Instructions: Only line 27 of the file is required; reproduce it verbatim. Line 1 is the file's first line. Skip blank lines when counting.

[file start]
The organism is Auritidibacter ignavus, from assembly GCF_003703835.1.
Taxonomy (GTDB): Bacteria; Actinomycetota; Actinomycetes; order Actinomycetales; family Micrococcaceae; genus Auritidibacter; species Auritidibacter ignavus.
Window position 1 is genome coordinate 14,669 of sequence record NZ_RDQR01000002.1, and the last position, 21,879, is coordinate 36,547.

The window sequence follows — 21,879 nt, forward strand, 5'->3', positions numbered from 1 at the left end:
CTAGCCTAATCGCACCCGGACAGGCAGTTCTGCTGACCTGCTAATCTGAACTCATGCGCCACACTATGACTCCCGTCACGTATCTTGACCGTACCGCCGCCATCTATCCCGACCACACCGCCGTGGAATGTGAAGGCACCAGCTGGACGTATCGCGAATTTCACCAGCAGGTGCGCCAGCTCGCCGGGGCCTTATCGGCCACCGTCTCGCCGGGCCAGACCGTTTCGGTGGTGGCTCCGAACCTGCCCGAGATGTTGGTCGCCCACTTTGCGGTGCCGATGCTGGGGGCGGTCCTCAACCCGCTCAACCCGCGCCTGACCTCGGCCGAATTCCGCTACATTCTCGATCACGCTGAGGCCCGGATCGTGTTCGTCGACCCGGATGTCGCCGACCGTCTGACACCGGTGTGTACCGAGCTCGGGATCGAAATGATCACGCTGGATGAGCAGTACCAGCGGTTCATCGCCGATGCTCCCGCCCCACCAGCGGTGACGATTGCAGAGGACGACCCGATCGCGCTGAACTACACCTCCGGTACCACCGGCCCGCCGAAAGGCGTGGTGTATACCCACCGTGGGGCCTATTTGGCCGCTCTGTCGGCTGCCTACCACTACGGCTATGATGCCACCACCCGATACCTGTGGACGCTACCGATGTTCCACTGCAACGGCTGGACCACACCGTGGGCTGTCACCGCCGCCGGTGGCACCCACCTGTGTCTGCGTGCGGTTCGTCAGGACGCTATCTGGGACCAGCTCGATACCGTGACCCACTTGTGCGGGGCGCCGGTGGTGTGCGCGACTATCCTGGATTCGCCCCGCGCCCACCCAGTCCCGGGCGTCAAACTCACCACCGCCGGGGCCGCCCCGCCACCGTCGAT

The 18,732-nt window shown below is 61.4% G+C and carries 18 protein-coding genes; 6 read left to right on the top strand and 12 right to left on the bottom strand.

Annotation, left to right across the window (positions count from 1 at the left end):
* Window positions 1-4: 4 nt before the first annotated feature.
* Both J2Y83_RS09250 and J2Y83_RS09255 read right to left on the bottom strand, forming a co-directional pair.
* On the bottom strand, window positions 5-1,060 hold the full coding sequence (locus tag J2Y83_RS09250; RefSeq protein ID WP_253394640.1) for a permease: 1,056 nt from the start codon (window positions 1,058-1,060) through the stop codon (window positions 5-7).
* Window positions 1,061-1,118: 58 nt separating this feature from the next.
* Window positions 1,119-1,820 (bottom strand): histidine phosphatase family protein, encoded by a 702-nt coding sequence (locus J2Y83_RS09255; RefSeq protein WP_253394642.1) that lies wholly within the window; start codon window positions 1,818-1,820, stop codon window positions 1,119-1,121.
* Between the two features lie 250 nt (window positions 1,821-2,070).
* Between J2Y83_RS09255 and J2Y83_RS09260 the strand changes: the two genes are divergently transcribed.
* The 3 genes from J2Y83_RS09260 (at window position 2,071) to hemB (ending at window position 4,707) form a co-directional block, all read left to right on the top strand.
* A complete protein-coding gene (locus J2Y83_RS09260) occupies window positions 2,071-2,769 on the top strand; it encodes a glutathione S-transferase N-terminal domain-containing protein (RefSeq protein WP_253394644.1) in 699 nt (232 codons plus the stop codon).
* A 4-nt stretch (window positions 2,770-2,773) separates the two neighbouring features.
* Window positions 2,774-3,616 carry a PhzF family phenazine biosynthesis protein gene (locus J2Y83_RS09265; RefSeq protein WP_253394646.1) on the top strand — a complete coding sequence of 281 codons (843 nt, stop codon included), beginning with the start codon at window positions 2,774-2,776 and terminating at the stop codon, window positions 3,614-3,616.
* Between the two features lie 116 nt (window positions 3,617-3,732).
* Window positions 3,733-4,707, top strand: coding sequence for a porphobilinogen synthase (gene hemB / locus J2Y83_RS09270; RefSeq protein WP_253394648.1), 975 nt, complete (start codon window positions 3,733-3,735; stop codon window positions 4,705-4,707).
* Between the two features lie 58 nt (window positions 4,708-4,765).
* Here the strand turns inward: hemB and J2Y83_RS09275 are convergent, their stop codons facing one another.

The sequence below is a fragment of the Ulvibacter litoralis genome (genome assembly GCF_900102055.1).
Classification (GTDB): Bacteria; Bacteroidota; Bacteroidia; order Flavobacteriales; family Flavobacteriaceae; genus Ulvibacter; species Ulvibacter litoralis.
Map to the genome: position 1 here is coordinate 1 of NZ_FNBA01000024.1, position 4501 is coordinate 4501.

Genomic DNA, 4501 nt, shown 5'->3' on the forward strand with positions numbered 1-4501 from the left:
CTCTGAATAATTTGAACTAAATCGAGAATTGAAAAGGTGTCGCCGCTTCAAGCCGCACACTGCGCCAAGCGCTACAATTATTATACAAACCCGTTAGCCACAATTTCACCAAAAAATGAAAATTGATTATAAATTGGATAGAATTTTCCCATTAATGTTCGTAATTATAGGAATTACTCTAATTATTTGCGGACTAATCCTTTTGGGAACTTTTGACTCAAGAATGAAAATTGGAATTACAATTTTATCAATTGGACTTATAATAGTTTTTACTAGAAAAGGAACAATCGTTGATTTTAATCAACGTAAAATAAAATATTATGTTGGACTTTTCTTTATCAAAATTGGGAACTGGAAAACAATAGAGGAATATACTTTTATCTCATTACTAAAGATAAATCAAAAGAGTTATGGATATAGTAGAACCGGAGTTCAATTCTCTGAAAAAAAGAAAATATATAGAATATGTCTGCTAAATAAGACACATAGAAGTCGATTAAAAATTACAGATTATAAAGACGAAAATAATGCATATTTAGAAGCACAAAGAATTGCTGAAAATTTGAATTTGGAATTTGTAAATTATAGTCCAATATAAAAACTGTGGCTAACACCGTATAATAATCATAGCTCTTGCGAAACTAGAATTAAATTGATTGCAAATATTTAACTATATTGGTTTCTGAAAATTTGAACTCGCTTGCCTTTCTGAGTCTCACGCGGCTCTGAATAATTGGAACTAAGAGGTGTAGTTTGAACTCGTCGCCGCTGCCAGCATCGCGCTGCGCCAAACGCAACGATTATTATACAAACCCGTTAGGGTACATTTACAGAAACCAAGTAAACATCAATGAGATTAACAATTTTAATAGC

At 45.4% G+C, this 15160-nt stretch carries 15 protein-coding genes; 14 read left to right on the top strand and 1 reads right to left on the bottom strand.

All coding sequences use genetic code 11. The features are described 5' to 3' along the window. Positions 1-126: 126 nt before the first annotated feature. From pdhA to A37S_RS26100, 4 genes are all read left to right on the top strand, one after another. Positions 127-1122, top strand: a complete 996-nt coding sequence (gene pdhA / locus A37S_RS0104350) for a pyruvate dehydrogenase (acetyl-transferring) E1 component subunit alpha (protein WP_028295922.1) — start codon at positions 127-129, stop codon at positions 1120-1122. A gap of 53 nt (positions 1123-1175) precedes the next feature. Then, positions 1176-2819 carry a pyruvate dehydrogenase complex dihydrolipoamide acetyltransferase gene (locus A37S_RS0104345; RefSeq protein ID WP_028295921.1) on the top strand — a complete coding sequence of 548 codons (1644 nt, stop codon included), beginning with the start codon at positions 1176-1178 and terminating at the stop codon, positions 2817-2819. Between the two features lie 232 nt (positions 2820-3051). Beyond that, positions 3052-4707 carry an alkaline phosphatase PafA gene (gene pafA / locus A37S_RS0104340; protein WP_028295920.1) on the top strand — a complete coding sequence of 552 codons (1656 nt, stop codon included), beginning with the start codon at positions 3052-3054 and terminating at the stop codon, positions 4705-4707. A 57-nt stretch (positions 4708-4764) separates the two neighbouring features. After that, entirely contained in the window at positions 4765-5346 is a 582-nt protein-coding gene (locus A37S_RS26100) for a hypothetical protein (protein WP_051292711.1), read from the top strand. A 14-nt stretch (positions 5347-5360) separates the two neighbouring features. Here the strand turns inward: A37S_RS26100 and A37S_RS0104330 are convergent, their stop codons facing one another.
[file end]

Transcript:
CTCTGAATAATTTGAACTAAATCGAGAATTGAAAAGGTGTCGCCGCTTCAAGCCGCACACTGCGCCAAGCGCTACAATTATTATACAAACCCGTTAGCCACAATTTCACCAAAAAATGAAAATTGATTATAAATTGGATAGAATTTTCCCATTAATGTTCGTAATTATAGGAATTACTCTAATTATTTGCGGACTAATCCTTTTGGGAACTTTTGACTCAAGAATGAAAATTGGAATTACAATTTTATCAATTGGACTTATAATAGTTTTTACTAGAAAAGGAACAATCGTTGATTTTAATCAACGTAAAATAAAATATTATGTTGGACTTTTCTTTATCAAAATTGGGAACTGGAAAACAATAGAGGAATATACTTTTATCTCATTACTAAAGATAAATCAAAAGAGTTATGGATATAGTAGAACCGGAGTTCAATTCTCTGAAAAAAAGAAAATATATAGAATATGTCTGCTAAATAAGACACATAGAAGTCGATTAAAAATTACAGATTATAAAGACGAAAATAATGCATATTTAGAAGCACAAAGAATTGCTGAAAATTTGAATTTGGAATTTGTAAATTATAGTCCAATATAAAAACTGTGGCTAACACCGTATAATAATCATAGCTCTTGCGAAACTAGAATTAAATTGATTGCAAATATTTAACTATATTGGTTTCTGAAAATTTGAACTCGCTTGCCTTTCTGAGTCTCACGCGGCTCTGAATAATTGGAACTAAGAGGTGTAGTTTGAACTCGTCGCCGCTGCCAGCATCGCGCTGCGCCAAACGCAACGATTATTATACAAACCCGTTAGGGTACATTTACAGAAACCAAGTAAACATCAATGAGATTAACAATTTTAATAGC